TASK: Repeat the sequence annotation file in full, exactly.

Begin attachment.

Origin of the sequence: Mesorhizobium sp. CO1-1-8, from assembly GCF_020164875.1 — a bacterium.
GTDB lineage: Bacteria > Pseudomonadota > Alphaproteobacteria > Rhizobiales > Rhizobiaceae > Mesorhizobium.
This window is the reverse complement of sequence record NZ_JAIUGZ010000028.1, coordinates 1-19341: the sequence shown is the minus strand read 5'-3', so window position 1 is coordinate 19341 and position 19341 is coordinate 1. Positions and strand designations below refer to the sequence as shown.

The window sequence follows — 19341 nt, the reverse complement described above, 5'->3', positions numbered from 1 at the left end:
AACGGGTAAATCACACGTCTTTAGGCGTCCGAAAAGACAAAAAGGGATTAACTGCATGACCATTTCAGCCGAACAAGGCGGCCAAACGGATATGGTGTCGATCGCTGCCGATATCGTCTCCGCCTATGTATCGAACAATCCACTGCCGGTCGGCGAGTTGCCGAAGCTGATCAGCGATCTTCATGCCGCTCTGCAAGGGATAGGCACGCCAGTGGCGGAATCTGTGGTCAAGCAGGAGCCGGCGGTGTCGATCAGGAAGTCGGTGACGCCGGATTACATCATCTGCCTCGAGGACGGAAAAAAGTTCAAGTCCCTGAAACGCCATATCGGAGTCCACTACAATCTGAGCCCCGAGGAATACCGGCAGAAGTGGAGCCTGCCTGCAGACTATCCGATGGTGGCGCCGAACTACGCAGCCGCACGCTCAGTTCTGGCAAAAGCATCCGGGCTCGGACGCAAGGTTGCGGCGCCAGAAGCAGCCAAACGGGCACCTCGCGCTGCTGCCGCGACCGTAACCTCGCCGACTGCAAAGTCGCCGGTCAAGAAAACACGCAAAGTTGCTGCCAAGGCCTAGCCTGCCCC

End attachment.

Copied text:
Origin of the sequence: Mesorhizobium sp. CO1-1-8, from assembly GCF_020164875.1 — a bacterium.
GTDB lineage: Bacteria > Pseudomonadota > Alphaproteobacteria > Rhizobiales > Rhizobiaceae > Mesorhizobium.
This window is the reverse complement of sequence record NZ_JAIUGZ010000028.1, coordinates 1-19341: the sequence shown is the minus strand read 5'-3', so window position 1 is coordinate 19341 and position 19341 is coordinate 1. Positions and strand designations below refer to the sequence as shown.

The window sequence follows — 19341 nt, the reverse complement described above, 5'->3', positions numbered from 1 at the left end:
AACGGGTAAATCACACGTCTTTAGGCGTCCGAAAAGACAAAAAGGGATTAACTGCATGACCATTTCAGCCGAACAAGGCGGCCAAACGGATATGGTGTCGATCGCTGCCGATATCGTCTCCGCCTATGTATCGAACAATCCACTGCCGGTCGGCGAGTTGCCGAAGCTGATCAGCGATCTTCATGCCGCTCTGCAAGGGATAGGCACGCCAGTGGCGGAATCTGTGGTCAAGCAGGAGCCGGCGGTGTCGATCAGGAAGTCGGTGACGCCGGATTACATCATCTGCCTCGAGGACGGAAAAAAGTTCAAGTCCCTGAAACGCCATATCGGAGTCCACTACAATCTGAGCCCCGAGGAATACCGGCAGAAGTGGAGCCTGCCTGCAGACTATCCGATGGTGGCGCCGAACTACGCAGCCGCACGCTCAGTTCTGGCAAAAGCATCCGGGCTCGGACGCAAGGTTGCGGCGCCAGAAGCAGCCAAACGGGCACCTCGCGCTGCTGCCGCGACCGTAACCTCGCCGACTGCAAAGTCGCCGGTCAAGAAAACACGCAAAGTTGCTGCCAAGGCCTAGCCTGCCCC